5.21.2015

The Ping


At this time of year, I'm on the hunt for garden plants.

On the way to take my place in the pick-up line, I 
swoop through the garden area of every local market. 

After driving to the county library, it's easy to
take a quick trip through the feed store plant section.

A fast in-and-out at the swank florist is convenient 
when it's so near the grocery. We always need milk!

 Last week I found an interesting display of lawn decorations 
at the local home improvement retailer.
I ask you, why would anyone want a fake hydrant in their yard? 
I have enough problems with dogs using my front flower beds as their
poop town of choice. If I put this out there ... they might think they're invited!
(You know about Go, Dog. Go! don't you ...? They're just looking 
for a place to party.)
This angel with a price tag around her neck, gilded with buttery morning light 
stopped me cold, right between the hanging baskets and the rows of vegetable seedlings.
 Maybe it was the angel's reverent posture that held my attention.
Her smiling assurance of victory ahead made me bend down to peer into her face. 

Something about this hunk of cement-ish plastic reminded me of the holy, 
surrounded by the ordinariness of a garden store. 
The sight of it was like a ping from heaven, 
reminding me that there are more important concerns at 8 a.m. 
on any given Tuesday than finding the best deal on a cell pack of petunias.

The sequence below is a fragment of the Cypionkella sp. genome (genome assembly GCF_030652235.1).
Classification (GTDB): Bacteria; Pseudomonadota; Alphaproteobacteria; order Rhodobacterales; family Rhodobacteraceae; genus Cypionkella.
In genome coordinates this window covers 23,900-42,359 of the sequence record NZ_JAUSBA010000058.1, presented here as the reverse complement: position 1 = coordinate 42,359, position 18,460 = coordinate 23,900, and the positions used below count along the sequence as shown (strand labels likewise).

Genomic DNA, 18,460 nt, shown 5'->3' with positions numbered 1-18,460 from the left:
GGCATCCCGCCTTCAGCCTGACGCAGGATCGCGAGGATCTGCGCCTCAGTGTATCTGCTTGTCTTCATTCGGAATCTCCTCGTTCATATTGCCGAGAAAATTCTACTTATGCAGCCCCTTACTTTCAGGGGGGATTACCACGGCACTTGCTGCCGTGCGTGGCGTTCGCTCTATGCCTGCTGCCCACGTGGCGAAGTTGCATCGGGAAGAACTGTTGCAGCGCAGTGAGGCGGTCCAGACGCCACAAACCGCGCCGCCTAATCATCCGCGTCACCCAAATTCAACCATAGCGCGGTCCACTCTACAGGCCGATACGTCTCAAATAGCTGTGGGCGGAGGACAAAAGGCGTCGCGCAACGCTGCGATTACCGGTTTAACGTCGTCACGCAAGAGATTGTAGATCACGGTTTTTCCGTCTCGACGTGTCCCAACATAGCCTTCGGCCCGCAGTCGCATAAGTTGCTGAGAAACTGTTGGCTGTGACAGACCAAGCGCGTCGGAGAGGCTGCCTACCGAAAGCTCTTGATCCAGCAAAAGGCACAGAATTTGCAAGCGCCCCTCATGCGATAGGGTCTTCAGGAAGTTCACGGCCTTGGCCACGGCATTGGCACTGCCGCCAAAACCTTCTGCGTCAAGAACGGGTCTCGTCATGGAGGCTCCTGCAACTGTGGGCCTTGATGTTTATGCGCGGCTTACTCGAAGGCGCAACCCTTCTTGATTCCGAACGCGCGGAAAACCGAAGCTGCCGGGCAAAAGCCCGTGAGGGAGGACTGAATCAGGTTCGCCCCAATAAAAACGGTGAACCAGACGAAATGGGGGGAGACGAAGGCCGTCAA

The Westminster Catechism translates the ping:
What is the chief end of man?
To glorify God and enjoy Him forever.

I find myself so often carried away in the distractions of life; the crazy, 
circular insanity of the mundane becomes my specialty, as if there is nothing else.
Glorifying God is pushed to the edge, forgotten. 

Then He pings me, and I remember where I am, 
who is in charge, and what is important.
I'm so thankful for that!








5.18.2015

Weeping Willow


We bought this weeping willow tree in 1998.
I'm the one that bought it, although most of our purchases do involve a 'we'.
It was intended to be a birthday present for my husband's 
thirty-fifth birthday. A week before the big day, 
I bought and stashed it behind the shed, knowing I had found the
 perfect gift - a tree he had always admired and wanted.
 But on his birthday, our third child was lost to miscarriage. 
The tree was forgotten, left without a second thought in its hiding place.
 I confess that I mourned the loss deeply. I felt it was the death of one of our children, 
and not simply a miss, a mistake, or a random biological course correction
Even though I never inhaled the scent of that child or smoothed a perfect cheek, 
she was born in my heart as soon as the murky blue lines indicated  positive
From that very moment, my unborn child smiled and cooed in my imagination, 
and I already knew how her tiny form would fit in the crook of my arm. 
The physical body of a child may not be fully formed at twelve weeks gestation, 
but the hopes and dreams of its mother are already spun deep and wide.
By Father's Day, three weeks after his birthday, I was still blurry with aching. 
Somehow, I remembered the tree and pulled it out of its hiding spot to
 serve as the gift of the day. 

Planting that tree together as a deliberate memorial 
was the single most healing thing we did. Because of that tree, 
my child will not be forgotten, and I am continually reminded to HOPE.

It's a step I would encourage any mother experiencing loss to take.


Weeping may endure for a night, but joy comes in the morning.

* something special here